THERE ARE BASICALLY TWO WAYS of keeping warm in bed. The first is to generate heat through volcanic passion. This is great for two minutes, but then you’ve still got the rest of the night to shiver through. Far better to wear brushed-cotton pyjamas thick enough to stop armour-piercing shells …
Women love men’s traditional snuggly pyjamas, so much so that you generally find women inside men’s traditional snuggly pyjamas. Women’s full-length woolly nighties are absolutely no good for keeping warm as, basically, they’re a tent with no ground sheet.
The reason why beds get cold in the first place is that women put their feet in them. Women’s feet work on the reverse principle to hot-water bottles; they are as warm as toast all day but cold, rubbery and totally unappealing during the night.
To combat this, women have evolved heat-seeking feet that migrate towards the nearest source of heat, often a man on the other side of the bed. A standard woman’s foot can drain the entire body-heat from an adult male in half the time it takes to fill up with a tank of unleaded.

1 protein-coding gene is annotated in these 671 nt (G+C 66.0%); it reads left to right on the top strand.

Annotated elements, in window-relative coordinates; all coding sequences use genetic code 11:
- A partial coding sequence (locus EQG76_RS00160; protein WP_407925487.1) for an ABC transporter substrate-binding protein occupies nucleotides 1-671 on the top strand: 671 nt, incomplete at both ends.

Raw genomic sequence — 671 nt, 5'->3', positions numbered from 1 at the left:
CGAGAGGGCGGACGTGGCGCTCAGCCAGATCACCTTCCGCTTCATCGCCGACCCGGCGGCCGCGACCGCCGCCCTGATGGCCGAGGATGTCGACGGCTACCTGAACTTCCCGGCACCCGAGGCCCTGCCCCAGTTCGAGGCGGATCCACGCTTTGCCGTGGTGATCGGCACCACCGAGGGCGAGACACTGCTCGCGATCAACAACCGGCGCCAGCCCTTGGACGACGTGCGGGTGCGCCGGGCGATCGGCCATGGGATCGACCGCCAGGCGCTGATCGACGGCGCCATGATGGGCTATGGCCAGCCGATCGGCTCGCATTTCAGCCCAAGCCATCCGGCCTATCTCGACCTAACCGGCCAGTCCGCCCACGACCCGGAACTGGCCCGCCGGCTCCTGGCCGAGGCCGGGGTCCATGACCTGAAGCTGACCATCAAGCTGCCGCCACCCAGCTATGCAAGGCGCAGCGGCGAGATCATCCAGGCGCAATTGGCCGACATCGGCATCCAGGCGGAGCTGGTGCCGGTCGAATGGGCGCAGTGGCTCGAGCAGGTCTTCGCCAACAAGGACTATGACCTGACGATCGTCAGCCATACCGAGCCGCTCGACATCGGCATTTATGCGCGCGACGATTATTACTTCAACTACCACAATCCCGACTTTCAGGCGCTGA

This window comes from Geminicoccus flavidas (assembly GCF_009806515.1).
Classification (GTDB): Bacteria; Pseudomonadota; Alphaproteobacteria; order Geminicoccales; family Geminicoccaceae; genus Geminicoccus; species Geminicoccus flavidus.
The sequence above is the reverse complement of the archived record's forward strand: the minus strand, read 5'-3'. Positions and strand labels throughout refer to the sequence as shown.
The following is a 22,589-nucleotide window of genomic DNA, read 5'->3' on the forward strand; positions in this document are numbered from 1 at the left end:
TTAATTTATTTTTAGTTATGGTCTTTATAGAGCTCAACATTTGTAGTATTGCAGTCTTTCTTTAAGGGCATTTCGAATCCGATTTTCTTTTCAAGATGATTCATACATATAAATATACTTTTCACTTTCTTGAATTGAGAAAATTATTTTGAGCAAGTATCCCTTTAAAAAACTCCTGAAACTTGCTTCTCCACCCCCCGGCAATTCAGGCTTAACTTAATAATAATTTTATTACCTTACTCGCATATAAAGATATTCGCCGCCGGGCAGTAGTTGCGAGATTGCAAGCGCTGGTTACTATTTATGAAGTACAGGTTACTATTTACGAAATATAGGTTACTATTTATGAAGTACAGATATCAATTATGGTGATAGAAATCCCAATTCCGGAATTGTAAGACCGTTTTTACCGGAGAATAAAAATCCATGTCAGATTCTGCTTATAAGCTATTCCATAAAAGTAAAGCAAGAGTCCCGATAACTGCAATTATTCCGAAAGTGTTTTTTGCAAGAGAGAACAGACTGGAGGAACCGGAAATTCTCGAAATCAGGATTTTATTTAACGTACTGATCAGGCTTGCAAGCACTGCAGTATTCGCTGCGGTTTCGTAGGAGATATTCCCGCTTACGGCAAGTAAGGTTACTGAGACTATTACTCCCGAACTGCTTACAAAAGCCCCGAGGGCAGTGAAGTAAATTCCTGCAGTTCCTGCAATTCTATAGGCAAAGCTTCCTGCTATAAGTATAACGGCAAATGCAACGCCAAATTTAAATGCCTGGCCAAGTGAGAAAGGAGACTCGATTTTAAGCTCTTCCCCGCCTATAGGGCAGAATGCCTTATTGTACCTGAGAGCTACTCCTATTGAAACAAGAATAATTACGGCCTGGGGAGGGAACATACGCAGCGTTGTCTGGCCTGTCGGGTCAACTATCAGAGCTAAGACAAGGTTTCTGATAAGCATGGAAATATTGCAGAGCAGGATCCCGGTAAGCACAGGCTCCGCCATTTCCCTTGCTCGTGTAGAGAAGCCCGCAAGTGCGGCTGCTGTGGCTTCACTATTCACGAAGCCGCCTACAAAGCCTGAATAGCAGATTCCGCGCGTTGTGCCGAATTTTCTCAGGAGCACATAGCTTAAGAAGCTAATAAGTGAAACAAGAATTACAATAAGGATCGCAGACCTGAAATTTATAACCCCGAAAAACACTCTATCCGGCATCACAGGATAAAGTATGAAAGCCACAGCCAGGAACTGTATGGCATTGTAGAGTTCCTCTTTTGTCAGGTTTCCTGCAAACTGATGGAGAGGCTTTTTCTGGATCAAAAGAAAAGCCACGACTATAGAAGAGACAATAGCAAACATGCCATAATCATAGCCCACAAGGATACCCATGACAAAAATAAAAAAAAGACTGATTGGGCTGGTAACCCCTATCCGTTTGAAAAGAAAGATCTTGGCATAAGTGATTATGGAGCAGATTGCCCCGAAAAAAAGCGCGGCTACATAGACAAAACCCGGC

The second technique women use is duvet-winching, by which the woman turns over and pulls the duvet with her, and then keeps turning until she’s rolled up in five layers of duvet.
To avoid dying of hypothermia, men in turn have developed a range of bedroom calisthenics: flapping the duvet, tugging the duvet, pulling the duvet down to cover feet, pulling duvet up to cover shoulders, and, finally, going to sleep in the spare room.
Beware of a woman who asks to ‘spoon’. This deadly combination of foot-sapping and duvet-winching can leave a man exposed to the elements.
For men, that’s when you need your thick pyjamas, which, of course, the woman is wearing. The only way to get them back is to revert to strategy one: the two minutes of volcanic passion.
© GUY BROWNING IS AUTHOR OF ‘NEVER PUSH WHEN IT SAYS PULL’ AND CREATOR OF ‘TORTOISE IN LOVE’ (DVD) – USED BY PERMISSION.